Yep. I took the plunge and gave it a try. When I informed Allison that I had made my first appointment, she said, "So, are you going to have to lie on a bed of needles or something?" Apparently she was under the illusion that I was joining the circus rather than trying a new infertility treatment.
After some research, I decided to make an appointment with this acupuncturist. I decided on her for a few reasons:
1. She is certified by the ABORM (American Board of Reproductive Oriental Medicine), which I found out thanks to a tip from a newly pregnant friend.
2. Her practice is close to my house and to my office.
3. Her website was written in plain English.
These standards seem easy to satisfy, but you would be surprised by how many places I ruled out based on number 3 alone.
Regardless, to say I was nervous before the appointment was an understatement. I was worried that I was going to get there and decide everything she told me was a load of crap. I was worried that the needles would hurt. I was worried that it was going to be a waste of money. I was worried that she was going to make me eat or drink something strange. And most of all, I was worried that we could unknowingly be taking a step in the wrong direction.
Brian and I prayed before I went inside to the appointment that God would make it abundantly clear to me in that first visit whether or not that was the right next step for us. And thankfully, within minutes of meeting the practitioner (affectionately nicknamed "Needle Lady" by my clearly open-minded sister), there was not a doubt in my mind that I was exactly where God intended me to be.
For starters, I honestly think half the advantage she had was the fact that she is a woman. I have always had male doctors and never had an issue with it, but in my dealings with our fertility specialist, it has become painfully clear to me on a number of occasions that no matter how smart or empathetic they are, men will never quite be able to grasp the issues women deal with.
She asked me a bunch of questions, and (get this) seemed legitimately interested in my answers. Based on my recent interactions with Dr. C, I was a little gun shy in bringing up the issues I had noticed with my temperature charts and luteal phase, but not only did she not dismiss me, but she agreed with me that they were worthy of concern and, believe it or not, seemed to be interested in helping to fix them.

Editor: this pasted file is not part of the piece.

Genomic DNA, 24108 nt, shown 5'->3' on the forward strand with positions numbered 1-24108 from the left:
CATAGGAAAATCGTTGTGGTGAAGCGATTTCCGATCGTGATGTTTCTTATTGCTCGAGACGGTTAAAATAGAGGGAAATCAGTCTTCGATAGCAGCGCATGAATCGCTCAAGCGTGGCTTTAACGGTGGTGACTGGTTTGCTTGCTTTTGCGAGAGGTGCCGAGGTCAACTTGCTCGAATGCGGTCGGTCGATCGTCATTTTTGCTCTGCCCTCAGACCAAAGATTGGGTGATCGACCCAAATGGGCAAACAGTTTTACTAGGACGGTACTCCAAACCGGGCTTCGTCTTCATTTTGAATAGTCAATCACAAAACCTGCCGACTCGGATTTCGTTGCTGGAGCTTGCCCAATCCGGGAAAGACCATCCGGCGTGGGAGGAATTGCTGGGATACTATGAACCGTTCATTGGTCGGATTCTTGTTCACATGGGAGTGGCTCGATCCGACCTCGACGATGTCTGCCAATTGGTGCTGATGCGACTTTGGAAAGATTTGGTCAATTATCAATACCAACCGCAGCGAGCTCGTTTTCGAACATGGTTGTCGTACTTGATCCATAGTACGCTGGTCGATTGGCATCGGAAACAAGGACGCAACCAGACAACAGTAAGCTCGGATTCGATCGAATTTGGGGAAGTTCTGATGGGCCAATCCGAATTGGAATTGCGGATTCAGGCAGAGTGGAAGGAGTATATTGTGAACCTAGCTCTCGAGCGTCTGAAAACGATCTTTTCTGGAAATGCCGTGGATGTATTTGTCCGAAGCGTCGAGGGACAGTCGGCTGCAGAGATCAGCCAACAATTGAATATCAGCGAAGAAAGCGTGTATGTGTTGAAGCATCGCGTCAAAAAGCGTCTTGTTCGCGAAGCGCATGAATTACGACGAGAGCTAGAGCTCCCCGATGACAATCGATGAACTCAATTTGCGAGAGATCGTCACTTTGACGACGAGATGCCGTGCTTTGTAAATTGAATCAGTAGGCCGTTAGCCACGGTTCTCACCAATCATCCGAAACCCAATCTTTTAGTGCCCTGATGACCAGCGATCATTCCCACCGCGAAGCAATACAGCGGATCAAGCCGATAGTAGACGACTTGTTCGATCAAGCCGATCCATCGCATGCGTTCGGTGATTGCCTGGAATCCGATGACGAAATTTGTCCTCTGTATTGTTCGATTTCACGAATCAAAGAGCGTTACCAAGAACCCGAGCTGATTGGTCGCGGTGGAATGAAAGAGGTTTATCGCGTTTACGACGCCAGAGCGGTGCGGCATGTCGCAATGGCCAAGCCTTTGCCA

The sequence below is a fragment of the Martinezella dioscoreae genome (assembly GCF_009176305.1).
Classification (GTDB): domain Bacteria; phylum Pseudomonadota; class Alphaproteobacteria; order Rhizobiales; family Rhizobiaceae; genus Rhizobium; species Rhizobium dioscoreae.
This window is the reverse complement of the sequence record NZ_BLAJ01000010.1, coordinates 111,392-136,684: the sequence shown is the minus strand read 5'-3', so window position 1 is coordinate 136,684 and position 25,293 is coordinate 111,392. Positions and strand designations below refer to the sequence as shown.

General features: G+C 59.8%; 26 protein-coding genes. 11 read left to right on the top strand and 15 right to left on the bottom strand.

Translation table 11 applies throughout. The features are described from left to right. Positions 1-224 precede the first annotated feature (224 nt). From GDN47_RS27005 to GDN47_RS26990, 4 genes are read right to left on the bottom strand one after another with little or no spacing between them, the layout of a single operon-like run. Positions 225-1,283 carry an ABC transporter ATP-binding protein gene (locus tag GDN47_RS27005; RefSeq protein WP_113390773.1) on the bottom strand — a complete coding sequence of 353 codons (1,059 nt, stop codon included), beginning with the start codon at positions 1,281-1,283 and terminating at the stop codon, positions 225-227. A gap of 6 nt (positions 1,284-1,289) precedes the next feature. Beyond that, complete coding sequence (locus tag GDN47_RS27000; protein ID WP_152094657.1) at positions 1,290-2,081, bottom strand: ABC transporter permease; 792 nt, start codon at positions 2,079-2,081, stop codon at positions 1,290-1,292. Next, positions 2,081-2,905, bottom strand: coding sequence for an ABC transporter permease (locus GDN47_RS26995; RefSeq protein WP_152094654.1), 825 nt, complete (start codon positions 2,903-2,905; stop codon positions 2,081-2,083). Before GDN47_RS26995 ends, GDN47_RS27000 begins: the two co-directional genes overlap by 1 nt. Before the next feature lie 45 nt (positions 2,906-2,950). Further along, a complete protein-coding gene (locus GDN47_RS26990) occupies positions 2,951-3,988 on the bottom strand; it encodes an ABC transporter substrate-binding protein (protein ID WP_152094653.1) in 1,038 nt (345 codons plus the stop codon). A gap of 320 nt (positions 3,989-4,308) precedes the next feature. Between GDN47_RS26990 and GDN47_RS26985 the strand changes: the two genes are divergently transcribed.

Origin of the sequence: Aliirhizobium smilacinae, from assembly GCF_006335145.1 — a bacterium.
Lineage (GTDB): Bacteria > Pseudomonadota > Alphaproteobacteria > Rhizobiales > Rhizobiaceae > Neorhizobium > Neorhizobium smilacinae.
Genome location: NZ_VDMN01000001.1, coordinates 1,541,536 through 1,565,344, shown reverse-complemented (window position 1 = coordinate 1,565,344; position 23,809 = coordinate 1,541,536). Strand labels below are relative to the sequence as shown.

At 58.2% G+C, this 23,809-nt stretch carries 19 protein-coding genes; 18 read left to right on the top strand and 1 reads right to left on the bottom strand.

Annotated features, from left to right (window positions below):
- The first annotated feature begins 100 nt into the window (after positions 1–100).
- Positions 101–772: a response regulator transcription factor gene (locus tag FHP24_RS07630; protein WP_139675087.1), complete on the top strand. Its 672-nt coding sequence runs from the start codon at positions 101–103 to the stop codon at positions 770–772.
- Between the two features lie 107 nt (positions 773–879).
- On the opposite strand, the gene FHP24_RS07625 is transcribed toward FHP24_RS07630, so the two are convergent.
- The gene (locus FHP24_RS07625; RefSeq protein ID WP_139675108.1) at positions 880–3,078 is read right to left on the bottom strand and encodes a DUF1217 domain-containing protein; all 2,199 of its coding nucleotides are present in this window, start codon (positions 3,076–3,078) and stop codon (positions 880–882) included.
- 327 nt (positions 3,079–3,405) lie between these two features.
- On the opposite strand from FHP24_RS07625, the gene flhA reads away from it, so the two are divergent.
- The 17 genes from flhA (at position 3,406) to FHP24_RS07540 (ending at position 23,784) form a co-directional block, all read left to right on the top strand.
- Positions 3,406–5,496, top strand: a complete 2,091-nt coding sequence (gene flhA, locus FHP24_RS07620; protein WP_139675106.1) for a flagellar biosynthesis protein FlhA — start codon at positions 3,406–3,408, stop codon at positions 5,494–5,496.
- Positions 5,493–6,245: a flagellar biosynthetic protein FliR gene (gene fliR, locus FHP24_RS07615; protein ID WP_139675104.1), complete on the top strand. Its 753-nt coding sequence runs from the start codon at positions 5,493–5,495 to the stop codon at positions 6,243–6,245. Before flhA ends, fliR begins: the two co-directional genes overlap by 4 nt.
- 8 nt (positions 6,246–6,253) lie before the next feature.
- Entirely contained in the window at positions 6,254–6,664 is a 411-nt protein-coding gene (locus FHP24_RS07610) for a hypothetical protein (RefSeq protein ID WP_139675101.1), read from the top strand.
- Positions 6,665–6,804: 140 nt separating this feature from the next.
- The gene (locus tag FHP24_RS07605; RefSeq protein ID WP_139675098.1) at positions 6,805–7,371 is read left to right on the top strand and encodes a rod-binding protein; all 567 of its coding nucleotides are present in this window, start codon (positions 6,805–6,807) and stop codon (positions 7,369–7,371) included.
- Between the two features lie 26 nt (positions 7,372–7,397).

What surprised me was that she actually knew all of the science behind my issues- I was expecting to walk in, have her do some kind of strange chanting and rain dancing, poke me with some needles, and then send me on my way. Imagine my surprise when she mentioned actual medical terms and was able to explain what was going on in my body in a way that I actually understood. And the point when I really knew we were a good match was when she actually made a joke about my ovaries, saying that they were currently functioning like a sweat shop- it's amazing what a difference a little humor can make when you are spilling your guts about your mind-numbingly frustrating medical condition(s).
And lastly, and perhaps most importantly, she was encouraging. When we were talking about PCOS, she said at one point (while literally beaming), "I know you hate it, but I LOVE PCOS!" And by that, she meant that she has taken a lot of interest in it and enjoys the challenge of "rehabilitating" patients that have it. She didn't guarantee that we would end up pregnant, but she seemed very optimistic about our chances and thought it was not so much a matter of "if," but more a matter of "when."
I promise I am going to stop raving soon, but I also appreciated that her approach was more directed at the goal of getting my system back in working order rather than just helping us get pregnant. Yes, the goal is for us to have a baby, but more importantly, I would like for my body to function properly without requiring chemical assistance. What a novel concept!
Ok I'm done now, I promise.
Oh, and to answer your question, no, the needles didn't hurt. It was just a quick poke (or 10) and then I didn't feel a thing. I did keep my eyes closed the whole time, however, because watching them stick out of me weirded me out.
I'm going to have to go in twice a week for the first month or two until my body starts to get back on track. Our plan for now is just to try this on its own and see what kind of results we get. If, in a few months, we haven't made much progress, then we'll consider adding in other medical treatment in conjunction with it. And I'm sure many of you will be happy to hear that we will most likely be trying out a different specialist if and when that happens, because we have just about written Dr. C off at this point. Sadly, that means no more stories about Robot Nurse or Nurse Goldfish, but I'm sure you'll get over it.
So that's where we are. I'll be sure to keep you posted, no doubt with an amusing story or two to keep you entertained along the way.
Thanks for the 8 millionth time for your continued support and prayers!
PS- For all of you Words with Friends fans, the word "Qi" was used on several occasions in one of the pieces of literature she gave me. Nice to know the word doesn't exist solely for the purpose of getting rid of a 'q,' right? :)